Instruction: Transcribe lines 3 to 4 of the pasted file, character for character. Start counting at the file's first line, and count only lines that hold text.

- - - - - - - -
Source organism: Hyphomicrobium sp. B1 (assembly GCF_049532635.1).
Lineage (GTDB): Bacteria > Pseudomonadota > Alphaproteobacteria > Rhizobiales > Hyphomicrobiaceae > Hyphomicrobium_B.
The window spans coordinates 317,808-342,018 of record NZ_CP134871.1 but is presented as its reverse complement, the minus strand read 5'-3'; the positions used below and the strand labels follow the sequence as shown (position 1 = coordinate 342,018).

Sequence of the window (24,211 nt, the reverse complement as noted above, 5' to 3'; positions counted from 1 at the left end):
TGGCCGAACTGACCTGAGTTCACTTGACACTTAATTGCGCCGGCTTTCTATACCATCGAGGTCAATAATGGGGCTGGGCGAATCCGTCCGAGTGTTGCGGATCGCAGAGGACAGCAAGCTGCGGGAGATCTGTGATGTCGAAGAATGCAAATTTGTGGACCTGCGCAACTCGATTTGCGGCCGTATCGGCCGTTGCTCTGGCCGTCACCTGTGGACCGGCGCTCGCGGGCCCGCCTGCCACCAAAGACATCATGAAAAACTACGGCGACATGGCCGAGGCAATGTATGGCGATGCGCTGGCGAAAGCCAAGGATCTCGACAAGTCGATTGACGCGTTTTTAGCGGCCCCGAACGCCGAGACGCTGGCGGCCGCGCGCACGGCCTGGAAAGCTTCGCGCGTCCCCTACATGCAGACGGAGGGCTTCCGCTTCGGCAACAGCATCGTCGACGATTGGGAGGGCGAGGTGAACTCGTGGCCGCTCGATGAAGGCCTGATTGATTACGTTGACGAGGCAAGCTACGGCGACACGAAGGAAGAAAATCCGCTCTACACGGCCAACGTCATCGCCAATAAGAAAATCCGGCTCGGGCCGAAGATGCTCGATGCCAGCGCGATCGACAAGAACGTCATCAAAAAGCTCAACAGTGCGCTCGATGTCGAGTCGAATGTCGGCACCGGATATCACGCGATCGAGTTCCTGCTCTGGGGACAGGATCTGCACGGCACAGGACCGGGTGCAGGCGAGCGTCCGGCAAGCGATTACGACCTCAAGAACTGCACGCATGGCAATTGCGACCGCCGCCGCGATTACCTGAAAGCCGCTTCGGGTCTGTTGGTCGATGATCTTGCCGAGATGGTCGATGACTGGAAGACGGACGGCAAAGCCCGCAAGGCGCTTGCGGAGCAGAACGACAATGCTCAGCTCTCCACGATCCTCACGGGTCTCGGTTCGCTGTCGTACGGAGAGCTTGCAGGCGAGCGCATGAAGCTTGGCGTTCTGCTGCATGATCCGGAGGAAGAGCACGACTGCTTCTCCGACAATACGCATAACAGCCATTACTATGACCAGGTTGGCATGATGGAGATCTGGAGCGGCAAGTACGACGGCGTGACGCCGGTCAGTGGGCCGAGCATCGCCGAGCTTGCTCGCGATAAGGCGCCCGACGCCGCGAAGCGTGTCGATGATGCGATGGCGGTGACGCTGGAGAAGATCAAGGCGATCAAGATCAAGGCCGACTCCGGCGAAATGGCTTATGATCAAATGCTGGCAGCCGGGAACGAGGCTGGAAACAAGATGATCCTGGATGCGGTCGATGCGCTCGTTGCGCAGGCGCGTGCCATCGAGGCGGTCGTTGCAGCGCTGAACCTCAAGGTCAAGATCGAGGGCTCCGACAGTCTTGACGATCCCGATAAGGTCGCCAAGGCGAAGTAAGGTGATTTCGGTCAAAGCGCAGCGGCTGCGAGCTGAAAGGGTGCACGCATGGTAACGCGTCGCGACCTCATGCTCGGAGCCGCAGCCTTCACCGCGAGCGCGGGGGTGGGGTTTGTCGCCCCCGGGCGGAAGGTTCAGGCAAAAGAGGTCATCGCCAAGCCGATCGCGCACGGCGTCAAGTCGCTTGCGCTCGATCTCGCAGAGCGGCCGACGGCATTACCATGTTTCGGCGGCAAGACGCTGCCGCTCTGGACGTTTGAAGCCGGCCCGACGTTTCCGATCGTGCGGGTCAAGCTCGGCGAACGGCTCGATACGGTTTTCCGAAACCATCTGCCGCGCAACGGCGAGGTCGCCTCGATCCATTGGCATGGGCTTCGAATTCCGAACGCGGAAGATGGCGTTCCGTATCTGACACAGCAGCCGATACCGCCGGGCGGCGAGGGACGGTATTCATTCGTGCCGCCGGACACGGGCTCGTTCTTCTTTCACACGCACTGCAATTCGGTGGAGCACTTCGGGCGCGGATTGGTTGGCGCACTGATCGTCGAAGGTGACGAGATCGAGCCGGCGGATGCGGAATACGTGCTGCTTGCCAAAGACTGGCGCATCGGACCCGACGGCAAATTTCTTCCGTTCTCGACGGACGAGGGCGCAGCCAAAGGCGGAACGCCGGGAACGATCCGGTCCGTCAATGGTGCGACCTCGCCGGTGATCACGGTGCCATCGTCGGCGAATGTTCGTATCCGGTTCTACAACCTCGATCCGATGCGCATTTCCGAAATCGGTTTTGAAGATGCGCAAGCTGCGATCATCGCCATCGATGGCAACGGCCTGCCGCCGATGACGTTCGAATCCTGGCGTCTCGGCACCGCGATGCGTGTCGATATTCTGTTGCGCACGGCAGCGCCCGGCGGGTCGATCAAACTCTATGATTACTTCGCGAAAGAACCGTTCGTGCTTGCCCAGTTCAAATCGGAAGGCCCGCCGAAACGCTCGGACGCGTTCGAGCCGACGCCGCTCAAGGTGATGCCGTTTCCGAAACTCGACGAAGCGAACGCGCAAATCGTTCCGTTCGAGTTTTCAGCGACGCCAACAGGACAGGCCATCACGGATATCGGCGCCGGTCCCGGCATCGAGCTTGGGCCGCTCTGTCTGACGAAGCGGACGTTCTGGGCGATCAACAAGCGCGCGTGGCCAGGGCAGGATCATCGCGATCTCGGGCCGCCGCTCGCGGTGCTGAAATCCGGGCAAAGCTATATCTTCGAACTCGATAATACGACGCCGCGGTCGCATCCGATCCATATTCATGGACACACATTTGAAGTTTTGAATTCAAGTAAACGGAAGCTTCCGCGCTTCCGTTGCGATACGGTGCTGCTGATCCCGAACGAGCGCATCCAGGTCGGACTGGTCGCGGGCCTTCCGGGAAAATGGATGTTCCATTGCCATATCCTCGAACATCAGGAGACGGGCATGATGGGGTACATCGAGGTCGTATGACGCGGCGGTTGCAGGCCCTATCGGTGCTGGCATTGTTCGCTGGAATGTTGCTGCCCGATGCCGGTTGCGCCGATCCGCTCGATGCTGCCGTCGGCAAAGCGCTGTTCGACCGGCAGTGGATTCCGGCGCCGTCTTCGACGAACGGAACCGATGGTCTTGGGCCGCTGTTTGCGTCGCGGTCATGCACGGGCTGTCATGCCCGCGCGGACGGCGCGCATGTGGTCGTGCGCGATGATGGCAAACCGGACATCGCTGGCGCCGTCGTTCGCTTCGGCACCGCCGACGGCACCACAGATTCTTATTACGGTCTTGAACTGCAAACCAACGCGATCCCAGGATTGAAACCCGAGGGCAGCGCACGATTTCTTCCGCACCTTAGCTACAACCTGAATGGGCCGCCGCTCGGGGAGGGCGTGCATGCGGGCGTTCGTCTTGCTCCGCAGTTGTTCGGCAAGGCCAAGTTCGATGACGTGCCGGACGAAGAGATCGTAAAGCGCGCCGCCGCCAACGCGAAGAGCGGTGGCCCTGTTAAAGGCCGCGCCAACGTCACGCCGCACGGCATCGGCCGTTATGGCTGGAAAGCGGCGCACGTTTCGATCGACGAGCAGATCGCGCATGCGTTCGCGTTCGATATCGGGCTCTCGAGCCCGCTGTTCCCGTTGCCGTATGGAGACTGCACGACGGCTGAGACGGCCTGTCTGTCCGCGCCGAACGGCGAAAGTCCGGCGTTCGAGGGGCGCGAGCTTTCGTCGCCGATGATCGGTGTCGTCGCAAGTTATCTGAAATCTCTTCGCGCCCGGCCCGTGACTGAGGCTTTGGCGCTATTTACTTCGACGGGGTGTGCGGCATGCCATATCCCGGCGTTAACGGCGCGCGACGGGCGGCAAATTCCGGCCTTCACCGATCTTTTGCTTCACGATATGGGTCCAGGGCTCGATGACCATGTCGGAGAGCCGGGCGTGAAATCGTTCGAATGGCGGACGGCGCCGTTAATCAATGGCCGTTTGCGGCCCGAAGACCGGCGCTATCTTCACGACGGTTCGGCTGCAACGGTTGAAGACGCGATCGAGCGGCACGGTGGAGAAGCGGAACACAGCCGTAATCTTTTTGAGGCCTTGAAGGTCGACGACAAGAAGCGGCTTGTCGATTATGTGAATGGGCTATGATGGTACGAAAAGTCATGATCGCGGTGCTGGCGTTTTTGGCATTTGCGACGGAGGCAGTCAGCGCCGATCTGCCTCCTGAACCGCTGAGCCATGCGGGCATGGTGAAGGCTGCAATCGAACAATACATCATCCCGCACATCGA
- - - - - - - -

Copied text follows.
The window spans coordinates 317,808-342,018 of record NZ_CP134871.1 but is presented as its reverse complement, the minus strand read 5'-3'; the positions used below and the strand labels follow the sequence as shown (position 1 = coordinate 342,018).

Sequence of the window (24,211 nt, the reverse complement as noted above, 5' to 3'; positions counted from 1 at the left end):